Five months later on September 30, 1963, Allwood was discharged. Banner cited some ten deeds of misconduct creating friction and hostility among the employees, including insubordination and disrespect to superiors; usurpation of authority and arbitrary instructions to fellow workers; creation of an atmosphere of distrust, fear and suspicion by simulated gossip and whispering creating the feeling that a particular employee was the object of derogatory and derisive comments; excessive use of profanity; spreading false rumors about the Company's profit sharing plan; and making unauthorized and forbidden changes in production apparatus. Because of Allwood's continuous backbiting and bickering, three good employees, unable to cope with such conditions, quit their jobs; production decreased; and the feeling of a close relationship between employer and employee, so necessary for successful operations, was lost. Banner, in similar fashion, reported the disappearance of the above mentioned conditions soon after Allwood's separation.
The Union attributed Allwood's discharge to her Union interest and activity of the previous May and accused Banner of "busily compiling" a "dossier" giving respectability to their sinister motives.
Banner's position that the Examiner's findings are not supported by substantial evidence necessitates our review of the record in its entirety. 29 U.S.C.A. § 160(f); Universal Camera Corp. v. N. L. R. B., 340 U.S. 474, 71 S.Ct. 456, 95 L.Ed. 456 (1951); N. L. R. B. v. Fruin-Colnon Const. Co., 330 F. 2d 885 (8th Cir. 1964); N. L. R. B. v. South Rambler Co., 324 F.2d 447 (8th Cir. 1963); Osceola County Co-Op. Creamery Ass'n v. N. L. R. B., 251 F.2d 62, 63-64 (8th Cir. 1958).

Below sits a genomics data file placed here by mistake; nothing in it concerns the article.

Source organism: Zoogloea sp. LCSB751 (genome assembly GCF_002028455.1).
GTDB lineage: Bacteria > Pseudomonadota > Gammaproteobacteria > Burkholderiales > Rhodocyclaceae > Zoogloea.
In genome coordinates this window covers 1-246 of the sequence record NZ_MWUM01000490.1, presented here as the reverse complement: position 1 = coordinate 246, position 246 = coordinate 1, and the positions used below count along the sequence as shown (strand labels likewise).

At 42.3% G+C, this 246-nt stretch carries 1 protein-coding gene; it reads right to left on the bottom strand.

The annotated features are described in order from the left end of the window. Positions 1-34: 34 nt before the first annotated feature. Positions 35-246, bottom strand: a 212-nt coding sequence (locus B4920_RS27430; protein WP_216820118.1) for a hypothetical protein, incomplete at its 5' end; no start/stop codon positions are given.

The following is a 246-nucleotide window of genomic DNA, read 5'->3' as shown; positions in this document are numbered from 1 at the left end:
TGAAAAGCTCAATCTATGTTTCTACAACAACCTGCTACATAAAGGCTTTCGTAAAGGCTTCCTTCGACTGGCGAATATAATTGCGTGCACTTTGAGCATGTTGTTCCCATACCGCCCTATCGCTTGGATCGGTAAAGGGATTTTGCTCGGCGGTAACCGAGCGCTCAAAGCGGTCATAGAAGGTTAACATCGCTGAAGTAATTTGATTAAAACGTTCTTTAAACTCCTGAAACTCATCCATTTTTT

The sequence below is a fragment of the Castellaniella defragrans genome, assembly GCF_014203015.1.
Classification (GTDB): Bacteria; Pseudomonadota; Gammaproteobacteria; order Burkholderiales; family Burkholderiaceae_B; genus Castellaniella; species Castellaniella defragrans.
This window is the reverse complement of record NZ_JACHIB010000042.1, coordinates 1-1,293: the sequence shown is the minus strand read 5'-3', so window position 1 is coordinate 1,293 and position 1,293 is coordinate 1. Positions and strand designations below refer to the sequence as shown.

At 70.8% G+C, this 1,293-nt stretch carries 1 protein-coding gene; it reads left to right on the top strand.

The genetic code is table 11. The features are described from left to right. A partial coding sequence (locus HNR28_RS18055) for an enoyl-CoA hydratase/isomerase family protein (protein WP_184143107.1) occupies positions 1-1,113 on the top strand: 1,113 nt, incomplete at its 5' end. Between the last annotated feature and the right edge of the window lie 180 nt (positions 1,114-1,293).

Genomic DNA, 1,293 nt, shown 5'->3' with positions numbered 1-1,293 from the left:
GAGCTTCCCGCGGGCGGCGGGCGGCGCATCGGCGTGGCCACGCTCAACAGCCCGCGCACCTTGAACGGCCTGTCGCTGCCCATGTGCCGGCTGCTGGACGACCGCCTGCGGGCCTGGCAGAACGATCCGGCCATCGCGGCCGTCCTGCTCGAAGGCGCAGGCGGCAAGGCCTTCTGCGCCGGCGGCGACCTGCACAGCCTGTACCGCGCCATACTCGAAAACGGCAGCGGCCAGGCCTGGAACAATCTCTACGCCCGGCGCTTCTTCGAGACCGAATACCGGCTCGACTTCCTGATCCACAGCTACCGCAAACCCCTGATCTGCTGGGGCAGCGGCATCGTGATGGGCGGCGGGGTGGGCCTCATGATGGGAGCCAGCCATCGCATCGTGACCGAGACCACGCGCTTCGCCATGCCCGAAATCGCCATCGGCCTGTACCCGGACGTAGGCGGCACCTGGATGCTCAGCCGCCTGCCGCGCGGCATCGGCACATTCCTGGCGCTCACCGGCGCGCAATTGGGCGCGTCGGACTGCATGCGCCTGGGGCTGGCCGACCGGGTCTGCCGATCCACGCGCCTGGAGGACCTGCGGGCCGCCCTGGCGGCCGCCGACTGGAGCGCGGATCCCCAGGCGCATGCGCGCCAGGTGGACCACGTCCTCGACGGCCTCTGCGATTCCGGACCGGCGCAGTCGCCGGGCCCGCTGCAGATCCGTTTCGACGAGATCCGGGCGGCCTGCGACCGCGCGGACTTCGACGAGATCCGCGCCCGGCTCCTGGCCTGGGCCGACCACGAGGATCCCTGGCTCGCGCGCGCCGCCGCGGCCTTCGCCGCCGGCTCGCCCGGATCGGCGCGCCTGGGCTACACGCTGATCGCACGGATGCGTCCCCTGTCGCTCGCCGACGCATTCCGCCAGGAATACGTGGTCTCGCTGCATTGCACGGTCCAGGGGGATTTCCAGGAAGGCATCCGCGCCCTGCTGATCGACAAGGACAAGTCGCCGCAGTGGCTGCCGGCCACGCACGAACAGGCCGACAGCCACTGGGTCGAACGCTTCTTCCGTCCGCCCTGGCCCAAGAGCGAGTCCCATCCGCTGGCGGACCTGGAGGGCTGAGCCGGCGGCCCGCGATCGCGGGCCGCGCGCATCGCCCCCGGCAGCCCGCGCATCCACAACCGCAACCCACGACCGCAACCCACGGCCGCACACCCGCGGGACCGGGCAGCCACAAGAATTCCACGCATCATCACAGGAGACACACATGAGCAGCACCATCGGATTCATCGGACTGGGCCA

At the outset, our attention is called to the Examiner's "hostile" attitude towards the Company's case as expressed in his "cynical, contemptuous and scornful view of the employer's sworn testimony." We would not hesitate to reverse upon a clear conviction of bias and hostility but the Examiner's language here, although somewhat disparaging, does not betray an attitude preventing a fair hearing and necessitating a remand. See A. O. Smith Corp. v. N. L. R. B., 343 F.2d 103 (7th Cir. 1965).
An examiner may give credence and weight to the testimony of the general counsel's witnesses in preference to that of the employer. N. L. R. B. v. Morrison Cafeteria Co., 311 F.2d 534, 538 (8th Cir. 1963); N. L. R. B. v. Federal Dairy Co., 297 F.2d 487 (1st Cir. 1962); N. L. R. B. v. Local 815, Teamsters Union, 290 F.2d 99 (2nd Cir. 1961). But, a complete disregard for sworn testimony coupled with a tongue-in-cheek characterization of those utterances as "regaled with * * * trivialities" or its absence which "spared [the Examiner and General Counsel] the denouement of [a] momentous situation" depreciates the examiner's findings and obliges our close examination. A. O. Smith Corp. v. N. L. R. B., supra; N. L. R. B. v. Florida Citrus Canners Coop., 311 F.2d 541, 543 (5th Cir. 1963).